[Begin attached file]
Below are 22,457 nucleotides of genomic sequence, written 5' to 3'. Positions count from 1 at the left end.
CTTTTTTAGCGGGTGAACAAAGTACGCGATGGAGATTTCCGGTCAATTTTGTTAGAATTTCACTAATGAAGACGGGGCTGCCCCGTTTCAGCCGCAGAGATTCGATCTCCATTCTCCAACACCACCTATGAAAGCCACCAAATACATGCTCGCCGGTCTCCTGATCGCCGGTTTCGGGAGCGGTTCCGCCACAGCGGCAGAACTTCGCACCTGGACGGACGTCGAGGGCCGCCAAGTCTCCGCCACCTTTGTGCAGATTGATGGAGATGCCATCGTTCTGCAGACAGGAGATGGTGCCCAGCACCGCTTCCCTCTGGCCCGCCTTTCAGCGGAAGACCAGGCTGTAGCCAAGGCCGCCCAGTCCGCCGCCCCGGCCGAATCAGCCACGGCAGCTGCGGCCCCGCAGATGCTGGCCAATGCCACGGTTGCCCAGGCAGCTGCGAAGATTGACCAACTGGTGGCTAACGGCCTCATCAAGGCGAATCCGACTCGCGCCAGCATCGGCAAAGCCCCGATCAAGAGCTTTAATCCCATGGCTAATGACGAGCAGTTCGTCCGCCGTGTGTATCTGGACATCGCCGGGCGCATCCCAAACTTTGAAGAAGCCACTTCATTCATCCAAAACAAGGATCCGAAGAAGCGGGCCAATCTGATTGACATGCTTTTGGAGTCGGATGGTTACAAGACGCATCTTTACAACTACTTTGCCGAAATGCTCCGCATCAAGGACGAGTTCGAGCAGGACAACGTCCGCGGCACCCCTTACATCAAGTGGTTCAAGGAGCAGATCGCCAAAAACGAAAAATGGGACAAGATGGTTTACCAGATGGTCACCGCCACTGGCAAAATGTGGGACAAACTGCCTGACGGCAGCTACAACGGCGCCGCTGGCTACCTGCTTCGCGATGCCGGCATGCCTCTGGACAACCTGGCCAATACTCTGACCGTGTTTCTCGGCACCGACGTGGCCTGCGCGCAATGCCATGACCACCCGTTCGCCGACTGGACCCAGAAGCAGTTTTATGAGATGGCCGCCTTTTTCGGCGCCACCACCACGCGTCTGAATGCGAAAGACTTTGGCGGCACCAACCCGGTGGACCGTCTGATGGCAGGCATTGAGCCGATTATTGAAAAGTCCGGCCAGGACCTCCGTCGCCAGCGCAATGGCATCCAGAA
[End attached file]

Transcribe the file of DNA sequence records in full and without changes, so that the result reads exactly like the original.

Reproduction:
Below are 22,457 nucleotides of genomic sequence, written 5' to 3'. Positions count from 1 at the left end.
CTTTTTTAGCGGGTGAACAAAGTACGCGATGGAGATTTCCGGTCAATTTTGTTAGAATTTCACTAATGAAGACGGGGCTGCCCCGTTTCAGCCGCAGAGATTCGATCTCCATTCTCCAACACCACCTATGAAAGCCACCAAATACATGCTCGCCGGTCTCCTGATCGCCGGTTTCGGGAGCGGTTCCGCCACAGCGGCAGAACTTCGCACCTGGACGGACGTCGAGGGCCGCCAAGTCTCCGCCACCTTTGTGCAGATTGATGGAGATGCCATCGTTCTGCAGACAGGAGATGGTGCCCAGCACCGCTTCCCTCTGGCCCGCCTTTCAGCGGAAGACCAGGCTGTAGCCAAGGCCGCCCAGTCCGCCGCCCCGGCCGAATCAGCCACGGCAGCTGCGGCCCCGCAGATGCTGGCCAATGCCACGGTTGCCCAGGCAGCTGCGAAGATTGACCAACTGGTGGCTAACGGCCTCATCAAGGCGAATCCGACTCGCGCCAGCATCGGCAAAGCCCCGATCAAGAGCTTTAATCCCATGGCTAATGACGAGCAGTTCGTCCGCCGTGTGTATCTGGACATCGCCGGGCGCATCCCAAACTTTGAAGAAGCCACTTCATTCATCCAAAACAAGGATCCGAAGAAGCGGGCCAATCTGATTGACATGCTTTTGGAGTCGGATGGTTACAAGACGCATCTTTACAACTACTTTGCCGAAATGCTCCGCATCAAGGACGAGTTCGAGCAGGACAACGTCCGCGGCACCCCTTACATCAAGTGGTTCAAGGAGCAGATCGCCAAAAACGAAAAATGGGACAAGATGGTTTACCAGATGGTCACCGCCACTGGCAAAATGTGGGACAAACTGCCTGACGGCAGCTACAACGGCGCCGCTGGCTACCTGCTTCGCGATGCCGGCATGCCTCTGGACAACCTGGCCAATACTCTGACCGTGTTTCTCGGCACCGACGTGGCCTGCGCGCAATGCCATGACCACCCGTTCGCCGACTGGACCCAGAAGCAGTTTTATGAGATGGCCGCCTTTTTCGGCGCCACCACCACGCGTCTGAATGCGAAAGACTTTGGCGGCACCAACCCGGTGGACCGTCTGATGGCAGGCATTGAGCCGATTATTGAAAAGTCCGGCCAGGACCTCCGTCGCCAGCGCAATGGCATCCAGAA